How a country with ‘everything’ went into a tailspin

By Paul Baylis, Asahi Shimbun, 29 May 2002

While Alex Kerr was visiting the United States recently, a college student told him he was reading Kerr's book Dogs and Demons under his bed covers at night, since his professor had warned students not to read it.

The professor is not alone in his displeasure.

Published last year, Dogs and Demons has wrankled many Japan scholars in the West by challenging the accepted characterization of Japan's development since World War II-and especially since the 1960s—as a miracle.

Rather, Kerr argues, Japan is a case of failed modernization. While initially successful in delivering economic growth, the political, bureaucratic, economic and educational systems set up after World War II are now so bloated and ossified they are causing terrible damage to the environment, economy and society. As a result, Kerr believes Japan is poised for great change, similar to that which closed the Edo Period (1603-1867).

Quietly, around the edges, you had all these scholars writing shogunal tracts. You had people meeting in backrooms, plotting, all this stuff going on around the fringes. That is exactly what I see happening now, he said in a telephone interview from Bangkok, where he lives part of the year, spending much of the rest of his time in Kyoto and Iya Valley in Tokushima Prefecture.

Kerr said the arguments in Dogs and Demons-the Japanese version of which was published this month (Inu to Oni, Kodansha, 2,500 yen)-have been better received by Japanese audiences than by Westerners.

When I say to an American audience that Japan has concreted its countryside, people rise up and say, `How dare you? That's preposterous!' But in Japan, everyone says, `Yes, what can we do about it?'

Kerr first came to Japan as a child when his father was posted here with the U.S. military in 1964. Educated at Yale, Oxford and Keio universities, he has lived here for more than 35 years, much of that time as an art dealer in Kyoto. His first book, Utsukushiki Nihon no Zanzo (Lost Japan), published in 1994, won the Shincho Gakugei literary prize for nonfiction, the first time it was awarded to a foreigner.

In Lost Japan, Kerr explored his personal sense of loss at the destruction of Japan's environment and traditional culture. For Dogs and Demons, he set out to do the research to back up those feelings. The book took five years and underwent numerous revisions.

It began with the central question of why Japan fell into its current malaise when it had so much going for it-a beautiful environment, rich cultural heritage, top-rated education system, legendary flair for high technology and vast wealth from industrial success. Yet somehow, Japan went into an inexplicable tailspin and has become the world's ugliest country.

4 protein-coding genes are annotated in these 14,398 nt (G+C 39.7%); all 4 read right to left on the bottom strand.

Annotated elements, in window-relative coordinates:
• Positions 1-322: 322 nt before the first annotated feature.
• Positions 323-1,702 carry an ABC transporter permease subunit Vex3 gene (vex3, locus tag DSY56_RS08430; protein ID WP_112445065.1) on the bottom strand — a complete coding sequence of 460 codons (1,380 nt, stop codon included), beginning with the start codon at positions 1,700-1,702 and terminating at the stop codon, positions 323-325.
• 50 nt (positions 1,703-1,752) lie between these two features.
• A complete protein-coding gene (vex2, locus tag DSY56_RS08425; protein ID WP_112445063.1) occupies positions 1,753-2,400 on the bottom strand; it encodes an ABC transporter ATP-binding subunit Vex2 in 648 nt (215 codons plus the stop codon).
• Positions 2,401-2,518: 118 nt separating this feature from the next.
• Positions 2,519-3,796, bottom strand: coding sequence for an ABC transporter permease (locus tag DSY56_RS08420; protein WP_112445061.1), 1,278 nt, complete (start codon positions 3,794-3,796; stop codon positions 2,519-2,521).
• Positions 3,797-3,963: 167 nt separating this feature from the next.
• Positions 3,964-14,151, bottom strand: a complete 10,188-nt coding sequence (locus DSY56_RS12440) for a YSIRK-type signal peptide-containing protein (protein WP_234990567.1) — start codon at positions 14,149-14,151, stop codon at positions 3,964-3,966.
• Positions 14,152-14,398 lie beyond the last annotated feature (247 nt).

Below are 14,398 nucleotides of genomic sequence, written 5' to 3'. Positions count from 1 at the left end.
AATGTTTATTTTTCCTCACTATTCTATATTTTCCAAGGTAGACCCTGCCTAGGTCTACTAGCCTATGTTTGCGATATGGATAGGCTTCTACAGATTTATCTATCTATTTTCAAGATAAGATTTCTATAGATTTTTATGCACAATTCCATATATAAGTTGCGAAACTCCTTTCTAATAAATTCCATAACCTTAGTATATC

The title of the book comes from a Chinese parable referring to the difficulty of depicting commonplace things, versus those that are grotesque and extreme.

Dogs are the simple, unobtrusive factors in our surroundings that are so difficult to get right, such as zoning, sign control, planting and tending trees, burying electric wires, protecting historic neighborhoods and environmentally friendly resorts.

Demons are grandiose surface statements, such as unused bridges and expressways, cultural halls and museums shaped in all manner of bizarre designs, Olympic-sized sports facilities in rural villages and futuristic metropolises built on reclaimed harbors-any kind of monument, the bigger, more expensive and more outrageous, the better.

Kerr does not mince words. His writing is packed with poignant similes and metaphors. The bureaucratic mindset that pushes through rural development despite protests and the absence of any coherent rationale is like a Terminator robot that no one can stop or override.

These are not simply the grumblings of a disappointed foreigner, Kerr emphasizes. Thousands, if not millions of Japanese people are deeply concerned, and he quotes them widely.

For the Japanese version of the book, Kerr said he spent less time marshalling facts and figures, since much of the background is already known to Japanese audiences.

It's not about numbers, especially in the Japanese edition, it's about a point of view, he said. Generally speaking, it is a pulling together of a body of opinion already out there in Japan and organizing it.

The initial translation came back in unacceptable translatorese, he said, lacking cultural sensitivity and bogged down with long, complex sentences, with no lilt, no fun, no joy. Kerr extensively rewrote it himself, and the final product is a different book than the English original.

It's shorter, in some sense it's stronger than the English. In Japanese, I could come out and say some things much more clearly, he said. The English approach is to be terribly logical, and in Japanese, you don't need to be quite so rigid.

While Kerr does not think Japan will face a major economic collapse any time soon, he does see significant changes on the horizon.

We are balanced perfectly like a scale between the incredible weight and complexity of the system and the voices of change. My short-term prediction is more stagnation, for possibly even another five years. Long term, something must give.

Asked what change will feel like, he points to the end of the Edo Period.

When the fall of the shogunate finally came, as the Chinese classics would say, it was like turning the palm of your hand. It happened with incredible speed. Suddenly the bakufu (shogunate) looked down at its feet and there was no ground to stand on.